A New Year is often a time of reflection on the year that has ended and what the forthcoming year might bring (the fact that we have arbitrarily decided this is in on the 1st January is an interesting point, in the same way that most people say they want to retire at 65 because this was for many years the State Pension age – we anchor to dates/times due to societal influence).
Therefore, what will 2019 actually bring in financial aspects? Clearly, we do not know but the dreaded “B” word will no doubt come up more and more.
For me it is important to separate the issues of long-term global investment performance from the UK economic effects of Brexit. The latter is clearly an issue for many people and businesses in the UK but in my day-to-day work it is the former I am asked about frequently. The most common questions being “What do you think Brexit will do to my portfolio?”.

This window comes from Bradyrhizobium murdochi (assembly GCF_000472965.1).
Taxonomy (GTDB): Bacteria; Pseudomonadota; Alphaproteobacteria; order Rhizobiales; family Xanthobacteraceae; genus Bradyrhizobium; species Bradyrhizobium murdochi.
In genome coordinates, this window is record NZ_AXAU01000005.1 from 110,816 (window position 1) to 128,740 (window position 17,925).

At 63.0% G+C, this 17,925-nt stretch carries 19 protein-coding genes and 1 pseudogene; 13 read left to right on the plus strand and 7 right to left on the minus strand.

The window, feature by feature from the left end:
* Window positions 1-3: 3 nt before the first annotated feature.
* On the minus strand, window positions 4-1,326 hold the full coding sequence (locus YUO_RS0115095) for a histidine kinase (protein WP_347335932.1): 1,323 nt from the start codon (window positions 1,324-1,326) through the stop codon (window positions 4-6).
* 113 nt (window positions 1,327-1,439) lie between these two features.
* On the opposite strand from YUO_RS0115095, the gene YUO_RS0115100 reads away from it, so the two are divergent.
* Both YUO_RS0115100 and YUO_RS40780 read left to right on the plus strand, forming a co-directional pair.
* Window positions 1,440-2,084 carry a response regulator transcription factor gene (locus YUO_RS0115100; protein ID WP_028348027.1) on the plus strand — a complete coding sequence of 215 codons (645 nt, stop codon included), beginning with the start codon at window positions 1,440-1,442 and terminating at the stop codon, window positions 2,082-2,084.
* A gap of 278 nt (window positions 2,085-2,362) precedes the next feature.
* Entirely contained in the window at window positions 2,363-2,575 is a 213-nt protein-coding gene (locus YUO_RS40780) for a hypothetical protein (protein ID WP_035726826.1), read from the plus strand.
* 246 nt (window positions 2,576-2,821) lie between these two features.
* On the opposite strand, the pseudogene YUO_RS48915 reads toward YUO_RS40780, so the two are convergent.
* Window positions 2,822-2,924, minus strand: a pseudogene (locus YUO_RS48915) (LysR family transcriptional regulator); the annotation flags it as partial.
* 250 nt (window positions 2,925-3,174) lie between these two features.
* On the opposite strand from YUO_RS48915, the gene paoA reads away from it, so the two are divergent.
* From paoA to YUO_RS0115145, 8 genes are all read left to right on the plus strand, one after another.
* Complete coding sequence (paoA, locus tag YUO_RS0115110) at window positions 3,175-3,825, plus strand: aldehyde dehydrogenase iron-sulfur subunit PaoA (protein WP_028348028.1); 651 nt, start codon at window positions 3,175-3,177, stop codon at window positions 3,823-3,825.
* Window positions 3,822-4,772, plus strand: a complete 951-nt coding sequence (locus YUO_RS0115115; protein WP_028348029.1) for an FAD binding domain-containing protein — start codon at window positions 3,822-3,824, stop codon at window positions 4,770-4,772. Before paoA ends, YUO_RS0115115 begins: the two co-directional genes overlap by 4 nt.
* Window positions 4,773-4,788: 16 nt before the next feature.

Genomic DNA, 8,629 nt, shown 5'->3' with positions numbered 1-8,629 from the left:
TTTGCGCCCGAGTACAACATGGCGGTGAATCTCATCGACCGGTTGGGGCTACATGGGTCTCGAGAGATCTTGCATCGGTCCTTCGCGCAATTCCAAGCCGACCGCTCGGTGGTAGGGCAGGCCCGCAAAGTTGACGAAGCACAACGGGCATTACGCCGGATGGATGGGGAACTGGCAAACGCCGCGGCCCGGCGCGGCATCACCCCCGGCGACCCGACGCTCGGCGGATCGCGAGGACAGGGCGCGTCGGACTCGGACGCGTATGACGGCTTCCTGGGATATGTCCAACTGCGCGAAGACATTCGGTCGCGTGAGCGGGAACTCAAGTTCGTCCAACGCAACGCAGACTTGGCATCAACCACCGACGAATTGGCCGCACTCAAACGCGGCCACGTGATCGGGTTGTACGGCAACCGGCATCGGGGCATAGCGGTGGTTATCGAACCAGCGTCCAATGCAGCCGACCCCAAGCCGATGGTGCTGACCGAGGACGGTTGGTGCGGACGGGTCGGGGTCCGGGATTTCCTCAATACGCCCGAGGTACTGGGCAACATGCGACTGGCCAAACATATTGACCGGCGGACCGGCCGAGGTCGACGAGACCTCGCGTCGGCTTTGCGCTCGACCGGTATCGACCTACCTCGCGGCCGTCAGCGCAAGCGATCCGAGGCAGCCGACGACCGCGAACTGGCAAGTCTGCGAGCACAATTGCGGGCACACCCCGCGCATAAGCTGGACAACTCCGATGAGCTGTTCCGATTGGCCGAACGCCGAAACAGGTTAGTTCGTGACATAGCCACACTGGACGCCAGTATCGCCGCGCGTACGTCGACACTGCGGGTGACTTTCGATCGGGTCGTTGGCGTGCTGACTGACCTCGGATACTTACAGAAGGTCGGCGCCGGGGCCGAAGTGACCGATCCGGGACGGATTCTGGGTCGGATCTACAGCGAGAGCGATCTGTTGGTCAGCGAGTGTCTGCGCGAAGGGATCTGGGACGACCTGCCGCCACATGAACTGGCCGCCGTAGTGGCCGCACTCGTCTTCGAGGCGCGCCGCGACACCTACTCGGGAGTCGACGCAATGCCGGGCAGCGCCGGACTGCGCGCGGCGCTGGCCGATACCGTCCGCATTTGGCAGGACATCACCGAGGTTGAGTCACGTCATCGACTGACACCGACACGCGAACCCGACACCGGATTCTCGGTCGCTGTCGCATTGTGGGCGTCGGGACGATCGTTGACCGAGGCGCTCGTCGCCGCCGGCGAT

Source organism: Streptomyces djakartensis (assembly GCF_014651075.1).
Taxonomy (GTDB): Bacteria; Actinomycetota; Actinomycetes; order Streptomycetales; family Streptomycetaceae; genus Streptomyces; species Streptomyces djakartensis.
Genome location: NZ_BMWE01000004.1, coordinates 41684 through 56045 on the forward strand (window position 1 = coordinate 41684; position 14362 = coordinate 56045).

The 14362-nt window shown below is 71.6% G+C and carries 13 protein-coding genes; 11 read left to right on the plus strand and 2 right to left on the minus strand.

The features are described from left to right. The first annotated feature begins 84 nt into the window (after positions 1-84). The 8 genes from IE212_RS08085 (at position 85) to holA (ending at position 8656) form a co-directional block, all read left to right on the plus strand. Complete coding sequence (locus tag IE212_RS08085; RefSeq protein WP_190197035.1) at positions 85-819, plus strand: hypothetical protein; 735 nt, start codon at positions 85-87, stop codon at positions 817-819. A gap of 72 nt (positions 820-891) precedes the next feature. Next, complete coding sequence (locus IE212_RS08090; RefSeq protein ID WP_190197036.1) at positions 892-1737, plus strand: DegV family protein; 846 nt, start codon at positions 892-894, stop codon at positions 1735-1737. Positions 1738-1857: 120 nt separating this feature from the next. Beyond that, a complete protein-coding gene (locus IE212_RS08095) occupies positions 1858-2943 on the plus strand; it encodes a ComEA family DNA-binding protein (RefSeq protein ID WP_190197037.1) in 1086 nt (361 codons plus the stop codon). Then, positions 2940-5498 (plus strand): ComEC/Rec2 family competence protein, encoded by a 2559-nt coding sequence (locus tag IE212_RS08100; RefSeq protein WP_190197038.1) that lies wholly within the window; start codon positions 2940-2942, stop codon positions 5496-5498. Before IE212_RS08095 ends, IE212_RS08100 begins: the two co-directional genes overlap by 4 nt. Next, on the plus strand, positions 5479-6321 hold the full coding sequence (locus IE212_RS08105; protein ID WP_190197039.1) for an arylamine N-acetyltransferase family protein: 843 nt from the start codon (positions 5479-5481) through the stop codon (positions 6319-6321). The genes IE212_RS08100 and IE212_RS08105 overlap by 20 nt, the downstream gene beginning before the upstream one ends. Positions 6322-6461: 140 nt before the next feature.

The answer depends on where you are invested; if you are 100% invested in one UK based export company whose main market is Europe this is very different to having a global portfolio of over 9,000 companies.
If you are invested in the latter then consider this. Each company you own a bit of is run by people trying to make that company profitable and competitive in the area in which it trades by selling its products and services. Some will succeed, others will fail. As we cannot know who will or will not in advance, it is a good idea to buy them all. The aggregate return of these companies over time (decades) is the engine of the portfolio and what we are invested in.
How then does Brexit affect the long-term outlook for these thousands of global companies (most of which are probably not based in the UK)?
In the short term we will likely see more uncertainty but in the long term I expect this to pass as every other “apocalypse du jour” has passed before.
This is why having a plan is so important as I believe successful investing is goal focused and planning driven with unsuccessful investing being market focused and performance driven.